June 28, 2019: With June comes high school graduation. It’s a time for seniors and their families to celebrate their accomplishments and look forward to the next chapter in their lives. But for two Maryland students, graduation almost didn’t happen. Mere months before the end of the year, their schools kicked them out, in what the PJC believes were violations of student discipline and related laws. Below we share how the PJC not only helped get them back in school in time to graduate but is also working to reform districts’ discipline practices.
One day while Angela* was walking to class, a girl she didn’t know approached her. Angela walked away, but the girl found her again later and started arguing with her. The argument became a fight in the guidance counselor’s office, and as a vice principal tried to intervene, Angela accidentally hit him. She apologized to the vice principal, who forgave her, but nevertheless, the school police officer handcuffed and arrested her. The following day she was suspended and recommended for expulsion.
The PJC represented Angela at the expulsion conference, where the case was quickly resolved when the school agreed that she should be allowed to return to finish her senior year. She graduated this month and is excited to begin college and pursue her goal of becoming a teacher.
Like Angela, Dante was on track to graduate before an unexpected encounter put him in danger of not making it. On the way to a basketball game, Dante and his friends were pulled over, supposedly because of the car’s tinted windows. The officer claimed that he smelled pot, so he handcuffed and searched everyone, plus the car. After allegedly discovering some pot hidden in the vehicle, he arrested everyone, including Dante, who was a passenger and did not own the car or know what was in it.
As if the unwarranted arrest wasn’t injustice enough, Dante’s school kicked him out a couple days later. By law, police departments are required to report student arrests to local school districts, which then can take action to ensure a “safe and secure educational environment.” Dante’s school district interprets the law to allow it to remove any student who is arrested in the community. Administrators prohibited Dante from entering school grounds, assigning him only three hours per week of home instruction and prohibiting him from participating in all school activities, including prom and graduation.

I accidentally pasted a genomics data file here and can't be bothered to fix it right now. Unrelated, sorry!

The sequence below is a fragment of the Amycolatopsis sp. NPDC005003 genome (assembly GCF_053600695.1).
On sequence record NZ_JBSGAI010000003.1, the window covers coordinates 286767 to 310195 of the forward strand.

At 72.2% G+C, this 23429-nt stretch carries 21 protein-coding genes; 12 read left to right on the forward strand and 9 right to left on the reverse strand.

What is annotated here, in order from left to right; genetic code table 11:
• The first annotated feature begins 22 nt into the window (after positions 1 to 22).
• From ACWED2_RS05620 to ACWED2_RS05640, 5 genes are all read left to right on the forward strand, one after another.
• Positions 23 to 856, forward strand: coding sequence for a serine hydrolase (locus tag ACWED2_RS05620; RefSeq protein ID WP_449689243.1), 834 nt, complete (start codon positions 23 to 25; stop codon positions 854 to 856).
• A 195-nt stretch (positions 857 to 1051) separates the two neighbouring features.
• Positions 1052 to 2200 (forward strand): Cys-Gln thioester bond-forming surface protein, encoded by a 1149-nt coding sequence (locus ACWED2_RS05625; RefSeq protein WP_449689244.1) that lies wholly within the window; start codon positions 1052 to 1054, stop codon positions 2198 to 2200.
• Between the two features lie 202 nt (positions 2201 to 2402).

The Public Justice Center represented Dante in fighting the removal. Our first victory was modest: we increased his home instruction to six hours per week, and secured permission for him to come to school to meet with his guidance counselor so he could stay on track to graduate and prepare for college. Not satisfied, Dante and the PJC continued to advocate for his readmission, and eventually, we succeeded. In May, Dante returned to school. In June, he donned a cap and gown along with all his classmates, walked across the graduation stage, and received his diploma.
The PJC represents students like Dante and Angela as part of our efforts to address race-based inequities in access to education and educational outcomes. Substantial research shows that schools disproportionately subject students of color to suspension, expulsion, and forced transfers, even when they commit minor disciplinary offenses, or act in similar ways to their white peers. This has a devastating impact on individual students who struggle to catch up to their peers after missing days or weeks of school, and it contributes to racial disparities in graduation rates, juvenile justice system involvement, and other academic and life outcomes.
At the heart of our work to address these racial inequities is the Maryland Suspension Representation Project (MSRP). A collaboration between the PJC, Disability Rights Maryland, the Maryland Office of the Public Defender, the Youth, Education and Justice Clinic at University of Maryland School of Law, and the Bazelon Center for Mental Health Law, MSRP provides advice and representation for students facing suspension and expulsion, as well as know-your-rights and advocacy education for youth and parents. We also take on the systems that push students out of school, advocating for policy reform and working with school districts to implement restorative practices and other alternatives to suspension and expulsion. Such constructive approaches to school discipline can improve student behavior, prevent and resolve conflict, improve school climate, and ultimately help students keep their education on track. We’re proud of Dante and Angela for persevering and hope that districts will see these students’ successes as examples of what is possible when schools work with students to resolve challenges rather than pushing them out.
*The student’s name has been changed to protect her privacy.